The film deals with the violence that is passed on from generation to generation.
Olfa even talks about a curse. She does to her daughters what her mother did to her. It is universal: we pass on our traumas to our children without even realising it, unconsciously. Coming from a very rough social background, Olfa says she had to cut her hair, become a man. In a sense, she is patriarchy incarnate, oppressing her own daughters. It is because of her contradictions that I wanted to make the film.

How did you create this incredible spontaneity of young sisters to talk about their bodies for example?
I had known them for years when the shoot started and I knew almost everything about them. I was also fascinated by their way of speaking. They are bold and they are really good storytellers, just like Olfa. They are also very brave because they were a bit afraid at the beginning that the film would open up their wounds, but then they insisted on doing so. I was also surprised by a lot of things, especially when they tell very hard stories with laughter: there is a very strong desire to live. It was an emotionally challenging shoot but it worked.

What about the representation of men in the film?
I wanted to focus on the female characters and I felt that the men in their lives had more or less a similar profile to each other. That's why they are played by the same actor. I wanted to simplify as much as possible because what interested me was the introspection and what becomes a therapeutic journey. There were moments when I was no longer in control. I asked myself questions, I wondered if I was going too far.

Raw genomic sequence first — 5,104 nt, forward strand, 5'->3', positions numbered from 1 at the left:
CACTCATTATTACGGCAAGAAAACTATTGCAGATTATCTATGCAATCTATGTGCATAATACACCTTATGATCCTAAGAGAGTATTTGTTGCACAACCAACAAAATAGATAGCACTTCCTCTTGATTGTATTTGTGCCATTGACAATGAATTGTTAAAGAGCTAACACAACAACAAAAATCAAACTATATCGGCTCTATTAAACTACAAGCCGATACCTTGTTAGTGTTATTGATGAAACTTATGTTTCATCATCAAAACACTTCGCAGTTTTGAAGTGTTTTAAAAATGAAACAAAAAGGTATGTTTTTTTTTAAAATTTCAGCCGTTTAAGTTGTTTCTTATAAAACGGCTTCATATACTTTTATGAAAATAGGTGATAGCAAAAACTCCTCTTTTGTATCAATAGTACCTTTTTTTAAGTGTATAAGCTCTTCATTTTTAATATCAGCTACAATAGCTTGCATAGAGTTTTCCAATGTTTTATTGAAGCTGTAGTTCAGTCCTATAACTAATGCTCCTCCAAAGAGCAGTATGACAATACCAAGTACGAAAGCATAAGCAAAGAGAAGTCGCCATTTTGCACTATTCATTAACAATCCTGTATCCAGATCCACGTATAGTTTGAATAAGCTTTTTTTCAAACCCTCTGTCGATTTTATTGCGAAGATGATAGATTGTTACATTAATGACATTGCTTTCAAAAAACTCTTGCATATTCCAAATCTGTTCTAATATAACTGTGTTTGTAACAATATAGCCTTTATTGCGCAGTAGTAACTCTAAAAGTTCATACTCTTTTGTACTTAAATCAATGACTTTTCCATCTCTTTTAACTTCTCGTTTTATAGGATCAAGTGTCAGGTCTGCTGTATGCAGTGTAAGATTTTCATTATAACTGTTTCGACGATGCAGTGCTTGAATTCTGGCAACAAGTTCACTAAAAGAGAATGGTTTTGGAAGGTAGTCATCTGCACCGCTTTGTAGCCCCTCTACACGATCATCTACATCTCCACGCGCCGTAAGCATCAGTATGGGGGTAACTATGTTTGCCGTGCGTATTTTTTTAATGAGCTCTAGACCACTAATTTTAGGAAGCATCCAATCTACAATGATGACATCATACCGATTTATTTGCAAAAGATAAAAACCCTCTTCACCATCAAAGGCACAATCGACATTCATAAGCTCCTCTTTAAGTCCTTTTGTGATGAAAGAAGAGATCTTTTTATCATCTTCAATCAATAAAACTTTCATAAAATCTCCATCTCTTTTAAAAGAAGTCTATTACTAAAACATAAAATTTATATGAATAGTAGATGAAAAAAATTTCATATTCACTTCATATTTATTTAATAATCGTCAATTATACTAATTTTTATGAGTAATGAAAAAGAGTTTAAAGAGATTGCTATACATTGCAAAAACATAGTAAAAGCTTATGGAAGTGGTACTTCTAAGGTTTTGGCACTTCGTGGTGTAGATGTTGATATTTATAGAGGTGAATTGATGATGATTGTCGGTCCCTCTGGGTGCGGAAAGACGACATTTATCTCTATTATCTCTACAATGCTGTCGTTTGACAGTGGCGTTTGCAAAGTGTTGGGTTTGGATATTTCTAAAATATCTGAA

Do you think that the film gives a fresh look at Arab women?
I know the clichés about Arab women because I am confronted with them most of the time. But my main goal as a director is to show the complexity behind the clichés and to create a link with the universal. It's a mother-daughter relationship and we all know what that means, and teenage girls' stories what we all have been.

The film nevertheless reveals the impact of Tunisia's recent history on their lives.
That's true. It was a huge change because we went from dictatorship to a kind of democracy. Olfa herself is making her own revolution at that time: she divorces, one of the girls becomes goth, a boyfriend appears, etc. But this freedom is followed by a comeback of what was repressed. In Gramsci's famous formulation: the old world dies, the new world is not yet here, and in between the two, the monsters emerge. This is true for many great historical moments and it has been and still is the case for Tunisia. It is in this context that Olfa's daughters grew up.

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(Translated from French by Margaux Comte)